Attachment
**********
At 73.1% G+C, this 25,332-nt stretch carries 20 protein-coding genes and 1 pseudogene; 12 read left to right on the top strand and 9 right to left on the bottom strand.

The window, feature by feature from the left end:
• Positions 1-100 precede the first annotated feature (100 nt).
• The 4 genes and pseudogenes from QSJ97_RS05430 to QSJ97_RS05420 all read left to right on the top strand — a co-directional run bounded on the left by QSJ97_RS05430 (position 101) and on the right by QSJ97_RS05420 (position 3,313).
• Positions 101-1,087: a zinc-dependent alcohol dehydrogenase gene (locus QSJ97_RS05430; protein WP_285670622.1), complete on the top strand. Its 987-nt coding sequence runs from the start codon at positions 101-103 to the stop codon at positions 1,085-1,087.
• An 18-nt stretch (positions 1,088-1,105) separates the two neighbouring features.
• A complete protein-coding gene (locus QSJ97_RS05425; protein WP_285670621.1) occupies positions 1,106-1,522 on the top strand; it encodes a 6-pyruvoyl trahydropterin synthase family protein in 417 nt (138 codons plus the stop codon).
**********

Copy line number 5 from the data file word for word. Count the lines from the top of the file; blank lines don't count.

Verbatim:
• Positions 101-1,087: a zinc-dependent alcohol dehydrogenase gene (locus QSJ97_RS05430; protein WP_285670622.1), complete on the top strand. Its 987-nt coding sequence runs from the start codon at positions 101-103 to the stop codon at positions 1,085-1,087.